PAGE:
Can actions and thinking take us down the wrong track of life?
Featured Article by: Karen Hourtovenko from Life Zone Coaching and Consulting
I spend numerous hours reading books on how to grow to be the best that a person to be. I read for myself and I read for others. Life can be a journey of happiness, but for so many it is a struggle. Which category do you fall in?
There are apparent differences in these two different types of people that I have noticed over my 25 years in practice. Now you might think that happy people are not really happy, “No one can truly be happy, right?” This could be true, but really it is about choice. The same is true to those who struggle. The struggle starts from the inside, how they think and therefore how they act. This struggle is supported by pride.
According to author John Maxwell, there are five negative traits that support this inner struggle; they are blame, denial, closed mindedness, rigidity, insecurity and isolation. Blame is used towards others so not to take personal responsibility when things are not working in one’s favor. Denial is often used instead of facing reality and being realistic and objective. Close- mindedness supports a defensive stance on issues presented and opposition to new ideas. Rigidity, instead of flexibility, is the “my way or the highway” person. Insecurity causes people to self inflate at the same time deflate others to feel better about themselves, often taking credit for success and blame others when they fail. Isolation is often the case – instead of being connected, pride pulls them away from families, friends and community. To truly own your life and your circumstance, humility has to play a part. Pride wants to stamp out humility so be prepared to work on these traits if any resonate with you. We can all grow and learn; it starts with acknowledgement and then learning. Ask yourself the following questions to see what areas you might want to work on.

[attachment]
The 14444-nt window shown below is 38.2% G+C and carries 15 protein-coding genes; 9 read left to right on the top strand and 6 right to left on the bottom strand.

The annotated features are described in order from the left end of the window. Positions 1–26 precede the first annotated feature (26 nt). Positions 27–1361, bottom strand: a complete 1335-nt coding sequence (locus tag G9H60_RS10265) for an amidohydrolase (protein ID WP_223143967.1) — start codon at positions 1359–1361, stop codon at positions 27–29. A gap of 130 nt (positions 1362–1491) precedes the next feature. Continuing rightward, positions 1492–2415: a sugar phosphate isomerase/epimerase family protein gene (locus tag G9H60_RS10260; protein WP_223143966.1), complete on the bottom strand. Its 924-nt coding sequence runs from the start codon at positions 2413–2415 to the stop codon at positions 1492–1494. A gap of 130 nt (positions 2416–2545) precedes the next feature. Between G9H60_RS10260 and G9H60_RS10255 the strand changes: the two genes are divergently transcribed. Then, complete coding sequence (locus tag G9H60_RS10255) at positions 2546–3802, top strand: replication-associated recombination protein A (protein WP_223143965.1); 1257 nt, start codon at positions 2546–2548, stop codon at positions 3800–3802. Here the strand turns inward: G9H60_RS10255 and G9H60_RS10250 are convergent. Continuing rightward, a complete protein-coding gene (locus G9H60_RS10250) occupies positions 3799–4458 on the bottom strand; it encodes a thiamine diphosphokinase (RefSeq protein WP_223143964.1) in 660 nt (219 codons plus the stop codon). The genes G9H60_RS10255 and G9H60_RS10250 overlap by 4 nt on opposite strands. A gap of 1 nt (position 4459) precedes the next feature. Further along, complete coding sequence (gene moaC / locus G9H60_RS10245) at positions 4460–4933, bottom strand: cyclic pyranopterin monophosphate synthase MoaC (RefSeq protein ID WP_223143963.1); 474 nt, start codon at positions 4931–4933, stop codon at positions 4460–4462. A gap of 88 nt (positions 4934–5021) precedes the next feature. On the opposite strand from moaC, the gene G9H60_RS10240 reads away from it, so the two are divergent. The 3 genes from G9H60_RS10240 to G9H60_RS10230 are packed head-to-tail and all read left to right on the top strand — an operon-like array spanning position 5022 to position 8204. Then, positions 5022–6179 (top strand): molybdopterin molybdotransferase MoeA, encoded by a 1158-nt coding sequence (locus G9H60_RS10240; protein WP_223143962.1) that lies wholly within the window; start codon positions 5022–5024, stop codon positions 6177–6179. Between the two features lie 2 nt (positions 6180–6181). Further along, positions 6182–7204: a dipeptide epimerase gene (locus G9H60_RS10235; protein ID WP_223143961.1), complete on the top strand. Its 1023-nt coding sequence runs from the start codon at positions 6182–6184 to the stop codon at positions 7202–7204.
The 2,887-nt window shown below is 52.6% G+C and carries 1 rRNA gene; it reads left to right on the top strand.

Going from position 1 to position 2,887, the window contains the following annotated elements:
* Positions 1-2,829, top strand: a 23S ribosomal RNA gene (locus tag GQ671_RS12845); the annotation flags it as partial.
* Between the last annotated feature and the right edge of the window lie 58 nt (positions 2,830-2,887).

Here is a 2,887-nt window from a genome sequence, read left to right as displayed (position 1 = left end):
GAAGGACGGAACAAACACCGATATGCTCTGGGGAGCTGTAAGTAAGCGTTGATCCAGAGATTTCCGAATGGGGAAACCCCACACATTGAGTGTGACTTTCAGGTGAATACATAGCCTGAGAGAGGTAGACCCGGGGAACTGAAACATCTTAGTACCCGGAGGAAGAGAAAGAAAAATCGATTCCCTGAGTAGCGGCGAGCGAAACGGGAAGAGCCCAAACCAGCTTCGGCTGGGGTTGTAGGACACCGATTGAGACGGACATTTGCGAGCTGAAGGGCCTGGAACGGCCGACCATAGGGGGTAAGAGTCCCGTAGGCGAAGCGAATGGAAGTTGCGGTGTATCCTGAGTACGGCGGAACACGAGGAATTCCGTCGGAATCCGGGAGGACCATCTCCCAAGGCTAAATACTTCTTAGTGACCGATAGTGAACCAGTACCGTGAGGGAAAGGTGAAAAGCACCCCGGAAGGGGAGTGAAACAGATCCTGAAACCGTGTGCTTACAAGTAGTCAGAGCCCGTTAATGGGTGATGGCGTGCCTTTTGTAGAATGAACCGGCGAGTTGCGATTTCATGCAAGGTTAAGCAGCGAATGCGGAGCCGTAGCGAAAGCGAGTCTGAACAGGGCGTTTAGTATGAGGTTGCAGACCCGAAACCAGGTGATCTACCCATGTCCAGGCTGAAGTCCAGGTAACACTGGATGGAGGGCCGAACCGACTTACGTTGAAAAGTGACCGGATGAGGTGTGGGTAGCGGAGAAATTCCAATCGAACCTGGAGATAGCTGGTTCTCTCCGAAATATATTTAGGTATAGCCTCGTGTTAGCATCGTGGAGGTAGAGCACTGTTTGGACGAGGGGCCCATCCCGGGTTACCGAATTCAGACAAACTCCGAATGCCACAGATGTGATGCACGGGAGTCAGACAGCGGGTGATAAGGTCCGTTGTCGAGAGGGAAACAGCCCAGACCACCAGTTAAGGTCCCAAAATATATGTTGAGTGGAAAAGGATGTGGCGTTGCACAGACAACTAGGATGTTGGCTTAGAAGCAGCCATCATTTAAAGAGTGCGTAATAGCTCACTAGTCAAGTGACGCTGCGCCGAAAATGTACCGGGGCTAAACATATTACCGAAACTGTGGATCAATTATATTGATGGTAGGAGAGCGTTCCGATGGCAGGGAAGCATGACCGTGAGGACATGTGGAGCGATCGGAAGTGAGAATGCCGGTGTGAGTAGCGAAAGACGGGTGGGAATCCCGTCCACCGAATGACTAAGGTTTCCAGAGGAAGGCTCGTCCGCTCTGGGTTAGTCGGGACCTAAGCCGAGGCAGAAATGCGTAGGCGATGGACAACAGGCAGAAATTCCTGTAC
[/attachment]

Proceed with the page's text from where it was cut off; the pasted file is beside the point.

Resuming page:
1. Do you think you know it all?
2. Do you need to always be in charge?
3. Do you believe you never fail?
4. Do you think that no one can do the job like you?
5. Do you get upset at what others achieve?
6. Do you sometimes think that rules don’t apply to you?
If you answered yes to any of these questions, not to worry. Most people should at least answer yes to one; that is why there are conflicts in the workplace, at home and with friends. Only you can make a change. No one is responsible for your happiness except for you. No one is responsible for your success or failure expect for you. And no one is responsible for your relationships except for you.
Author John Bradshaw speaks of these traits in those who have come from a dysfunctional upbringing that transfers into other areas of their lives, caused by learned thinking and therefore behavior. Over the years as an employer I have seen how people bring these beliefs that cause conflict in the workplace. As a counselor I see how these same beliefs keep people stuck and not enjoying the many blessing life has to offer. Where do you stand? Today is a new day, make it a great one!
Karen Hourtovenko - Nurse Practitioner, Certified Master Life Coach, MBA, Psy. B – Life Zone Coaching and Consulting